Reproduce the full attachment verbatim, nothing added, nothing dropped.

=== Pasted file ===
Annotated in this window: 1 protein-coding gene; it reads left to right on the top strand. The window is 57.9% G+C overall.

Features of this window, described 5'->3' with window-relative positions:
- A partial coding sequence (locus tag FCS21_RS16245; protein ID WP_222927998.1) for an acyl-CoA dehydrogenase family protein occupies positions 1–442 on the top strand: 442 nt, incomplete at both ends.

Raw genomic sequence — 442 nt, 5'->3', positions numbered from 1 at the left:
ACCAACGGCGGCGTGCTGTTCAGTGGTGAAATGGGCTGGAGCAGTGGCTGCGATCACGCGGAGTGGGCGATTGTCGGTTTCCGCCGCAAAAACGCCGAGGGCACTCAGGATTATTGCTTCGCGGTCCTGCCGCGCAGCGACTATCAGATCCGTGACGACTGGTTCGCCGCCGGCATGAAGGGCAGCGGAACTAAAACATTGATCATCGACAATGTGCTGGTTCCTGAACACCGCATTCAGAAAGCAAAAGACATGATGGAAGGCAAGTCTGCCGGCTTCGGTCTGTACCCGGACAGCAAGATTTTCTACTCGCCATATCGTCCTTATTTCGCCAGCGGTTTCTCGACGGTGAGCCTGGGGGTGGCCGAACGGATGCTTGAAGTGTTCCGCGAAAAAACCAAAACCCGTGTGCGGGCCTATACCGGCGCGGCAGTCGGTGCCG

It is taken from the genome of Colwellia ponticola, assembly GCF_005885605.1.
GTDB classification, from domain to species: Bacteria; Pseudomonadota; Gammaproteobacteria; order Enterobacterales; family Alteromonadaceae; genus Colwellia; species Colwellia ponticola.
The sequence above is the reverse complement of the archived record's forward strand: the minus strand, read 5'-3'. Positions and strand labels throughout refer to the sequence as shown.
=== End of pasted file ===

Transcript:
Annotated in this window: 1 protein-coding gene; it reads left to right on the top strand. The window is 57.9% G+C overall.

Features of this window, described 5'->3' with window-relative positions:
- A partial coding sequence (locus tag FCS21_RS16245; protein ID WP_222927998.1) for an acyl-CoA dehydrogenase family protein occupies positions 1–442 on the top strand: 442 nt, incomplete at both ends.

Raw genomic sequence — 442 nt, 5'->3', positions numbered from 1 at the left:
ACCAACGGCGGCGTGCTGTTCAGTGGTGAAATGGGCTGGAGCAGTGGCTGCGATCACGCGGAGTGGGCGATTGTCGGTTTCCGCCGCAAAAACGCCGAGGGCACTCAGGATTATTGCTTCGCGGTCCTGCCGCGCAGCGACTATCAGATCCGTGACGACTGGTTCGCCGCCGGCATGAAGGGCAGCGGAACTAAAACATTGATCATCGACAATGTGCTGGTTCCTGAACACCGCATTCAGAAAGCAAAAGACATGATGGAAGGCAAGTCTGCCGGCTTCGGTCTGTACCCGGACAGCAAGATTTTCTACTCGCCATATCGTCCTTATTTCGCCAGCGGTTTCTCGACGGTGAGCCTGGGGGTGGCCGAACGGATGCTTGAAGTGTTCCGCGAAAAAACCAAAACCCGTGTGCGGGCCTATACCGGCGCGGCAGTCGGTGCCG

It is taken from the genome of Colwellia ponticola, assembly GCF_005885605.1.
GTDB classification, from domain to species: Bacteria; Pseudomonadota; Gammaproteobacteria; order Enterobacterales; family Alteromonadaceae; genus Colwellia; species Colwellia ponticola.
The sequence above is the reverse complement of the archived record's forward strand: the minus strand, read 5'-3'. Positions and strand labels throughout refer to the sequence as shown.